Speaking during the East Africa Cement Producers Association (EACPA) annual meeting in Kampala last Friday, producers said the high production costs and inadequate protection from cheap imported cement has made it increasingly difficult for the industry to compete.
Local press at the Daily Monitor reported that the cost of power in East Africa is more than four times that of Pakistan and China where the imported cheap cement is said to come from. EACPA had asked the EAC governments to restore cement to the sensitive product status, which would restore the Common External Tariff (CET) to 35 per cent or KES100, 000 (US$50), to limit importation and consumption of imported cement.
Mr David Njoroge, the EACPA Uganda chairman, said: “The governments have decided to continue with the 25 per cent, a low CET which, does not protect us, as they conduct a study to prove whether we have the capacity to produce and satisfy the market demand.”
“Delaying the study is not our mistake; they would have increased the tariff as they carry out the study. When they find that we don’t have the capacity, they can reduce it. But am sure we can satisfy the demand,” he added. “We are not asking for protection, all we want is for the governments to provide us with a level playing field because as manufacturers we can only control some of our production costs, but not the bigger costs like power, transport and other infrastructure, which are largely the domain of the EAC governments,” Mr Harpreet Duggal, EACPA Secretary said. The minister of Finance Mr Syda Bbumba told Daily Monitor on phone: “We don’t take whatever they propose, we sat and agreed as ministers of finance from the five partner states to maintain the tariff.”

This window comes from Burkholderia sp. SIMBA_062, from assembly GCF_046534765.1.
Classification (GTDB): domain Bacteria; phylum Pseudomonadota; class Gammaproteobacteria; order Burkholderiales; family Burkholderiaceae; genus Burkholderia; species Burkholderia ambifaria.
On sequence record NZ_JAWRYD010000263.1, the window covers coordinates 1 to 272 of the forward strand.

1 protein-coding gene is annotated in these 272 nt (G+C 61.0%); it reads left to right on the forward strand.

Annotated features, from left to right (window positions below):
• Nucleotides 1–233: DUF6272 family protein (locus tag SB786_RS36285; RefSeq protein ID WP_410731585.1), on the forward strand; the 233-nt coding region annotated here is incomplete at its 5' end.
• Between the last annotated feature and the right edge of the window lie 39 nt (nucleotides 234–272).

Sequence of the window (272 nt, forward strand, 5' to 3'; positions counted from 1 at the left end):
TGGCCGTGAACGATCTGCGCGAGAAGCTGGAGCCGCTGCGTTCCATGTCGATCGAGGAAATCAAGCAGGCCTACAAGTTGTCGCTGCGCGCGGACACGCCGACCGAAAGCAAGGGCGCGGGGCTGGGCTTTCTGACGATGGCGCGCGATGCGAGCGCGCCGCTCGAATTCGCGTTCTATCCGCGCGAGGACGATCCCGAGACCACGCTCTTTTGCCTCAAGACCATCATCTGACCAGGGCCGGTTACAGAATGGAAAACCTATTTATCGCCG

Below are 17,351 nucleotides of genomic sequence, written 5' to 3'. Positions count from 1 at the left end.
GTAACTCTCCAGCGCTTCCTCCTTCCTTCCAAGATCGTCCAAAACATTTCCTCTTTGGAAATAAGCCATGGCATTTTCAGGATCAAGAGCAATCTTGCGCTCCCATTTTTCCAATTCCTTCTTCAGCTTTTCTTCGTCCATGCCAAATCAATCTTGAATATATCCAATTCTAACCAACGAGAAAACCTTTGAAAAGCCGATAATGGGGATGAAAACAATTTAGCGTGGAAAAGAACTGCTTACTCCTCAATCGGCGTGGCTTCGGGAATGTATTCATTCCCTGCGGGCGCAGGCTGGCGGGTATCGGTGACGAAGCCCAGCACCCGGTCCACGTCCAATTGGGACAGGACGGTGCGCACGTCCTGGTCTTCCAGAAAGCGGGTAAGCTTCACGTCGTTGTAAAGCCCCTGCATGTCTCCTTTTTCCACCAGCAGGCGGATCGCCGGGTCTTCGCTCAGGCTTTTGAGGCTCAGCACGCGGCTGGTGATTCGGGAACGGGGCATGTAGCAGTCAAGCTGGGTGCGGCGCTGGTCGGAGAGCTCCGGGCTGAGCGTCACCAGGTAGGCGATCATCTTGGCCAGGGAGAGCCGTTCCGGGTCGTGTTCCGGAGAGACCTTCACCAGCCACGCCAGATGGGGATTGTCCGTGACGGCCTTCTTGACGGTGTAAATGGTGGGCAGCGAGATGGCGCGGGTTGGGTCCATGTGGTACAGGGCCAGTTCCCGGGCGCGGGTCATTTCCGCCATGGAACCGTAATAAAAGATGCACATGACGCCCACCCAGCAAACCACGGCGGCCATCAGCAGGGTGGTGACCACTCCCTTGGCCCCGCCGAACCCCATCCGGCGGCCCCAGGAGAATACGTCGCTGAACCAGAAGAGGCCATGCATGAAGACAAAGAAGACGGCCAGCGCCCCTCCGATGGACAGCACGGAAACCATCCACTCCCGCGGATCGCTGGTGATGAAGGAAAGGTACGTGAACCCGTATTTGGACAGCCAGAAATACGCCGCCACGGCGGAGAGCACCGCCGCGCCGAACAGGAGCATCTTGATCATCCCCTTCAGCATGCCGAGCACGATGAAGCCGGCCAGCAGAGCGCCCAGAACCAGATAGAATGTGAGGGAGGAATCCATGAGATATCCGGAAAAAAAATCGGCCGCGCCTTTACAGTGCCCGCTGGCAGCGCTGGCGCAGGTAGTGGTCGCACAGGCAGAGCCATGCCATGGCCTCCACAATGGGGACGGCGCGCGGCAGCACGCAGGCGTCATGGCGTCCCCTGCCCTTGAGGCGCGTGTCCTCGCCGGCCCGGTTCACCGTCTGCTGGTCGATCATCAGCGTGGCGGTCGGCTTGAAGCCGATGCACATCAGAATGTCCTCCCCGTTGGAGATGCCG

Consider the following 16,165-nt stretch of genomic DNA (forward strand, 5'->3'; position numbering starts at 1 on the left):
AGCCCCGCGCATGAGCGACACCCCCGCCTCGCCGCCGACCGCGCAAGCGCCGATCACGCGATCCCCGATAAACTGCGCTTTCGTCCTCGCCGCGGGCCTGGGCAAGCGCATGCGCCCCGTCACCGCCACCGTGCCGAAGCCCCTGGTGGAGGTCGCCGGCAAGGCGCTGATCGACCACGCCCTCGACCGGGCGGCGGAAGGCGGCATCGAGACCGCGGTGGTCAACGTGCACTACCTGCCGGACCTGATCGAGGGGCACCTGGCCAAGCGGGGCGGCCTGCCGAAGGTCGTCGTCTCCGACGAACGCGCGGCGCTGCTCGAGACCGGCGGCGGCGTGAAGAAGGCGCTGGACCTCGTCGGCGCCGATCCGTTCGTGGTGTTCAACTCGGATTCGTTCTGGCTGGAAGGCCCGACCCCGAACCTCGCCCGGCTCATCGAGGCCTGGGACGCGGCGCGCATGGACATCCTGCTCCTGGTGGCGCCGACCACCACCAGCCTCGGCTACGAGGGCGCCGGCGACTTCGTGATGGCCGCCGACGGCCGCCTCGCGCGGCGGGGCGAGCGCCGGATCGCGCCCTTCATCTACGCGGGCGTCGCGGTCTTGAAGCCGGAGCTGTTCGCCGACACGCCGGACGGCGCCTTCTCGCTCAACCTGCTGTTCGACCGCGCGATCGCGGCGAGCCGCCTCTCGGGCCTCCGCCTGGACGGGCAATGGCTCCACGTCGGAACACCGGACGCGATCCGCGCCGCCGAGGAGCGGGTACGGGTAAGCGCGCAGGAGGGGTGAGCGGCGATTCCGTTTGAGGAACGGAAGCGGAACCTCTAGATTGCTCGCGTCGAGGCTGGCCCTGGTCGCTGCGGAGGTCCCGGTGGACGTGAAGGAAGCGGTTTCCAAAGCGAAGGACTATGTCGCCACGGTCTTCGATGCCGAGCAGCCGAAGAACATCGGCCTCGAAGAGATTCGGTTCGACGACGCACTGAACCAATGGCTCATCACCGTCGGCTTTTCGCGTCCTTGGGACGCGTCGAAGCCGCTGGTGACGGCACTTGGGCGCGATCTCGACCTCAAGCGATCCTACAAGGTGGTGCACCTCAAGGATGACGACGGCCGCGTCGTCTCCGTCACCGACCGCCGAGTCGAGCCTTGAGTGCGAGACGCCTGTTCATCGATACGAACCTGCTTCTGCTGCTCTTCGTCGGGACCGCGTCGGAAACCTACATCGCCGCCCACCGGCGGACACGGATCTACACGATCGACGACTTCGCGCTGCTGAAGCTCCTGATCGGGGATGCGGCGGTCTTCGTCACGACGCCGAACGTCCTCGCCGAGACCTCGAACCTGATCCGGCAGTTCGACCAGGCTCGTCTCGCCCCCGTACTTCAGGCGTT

EACPA Tanzania Chapter Chairman Mbuvi Ngunze said the cement manufacturing sector in the region is faced with imminent plant closures and job loss as a result of increasing dumping of cheap and subsidised cement mainly from Asia. In the Uganda industry for instance, there have been numerous strikes at Tororo Cement industry, an indication of staff dissatisfaction.
The association had also sought for the governments to invoke additional anti dumping duties in consultation with the industry and institute to correct valuation of imports for assessment. “The EAC governments encouraged us to invest in new capacity to meet domestic shortfall and we jointly invested Shs2.2 trillion to grow production from 6.4 to 10Mt. We now have enough capacity to meet local demand and export to emerging markets in the region,” Mr Mbuvi said.
Source: Daily Monitor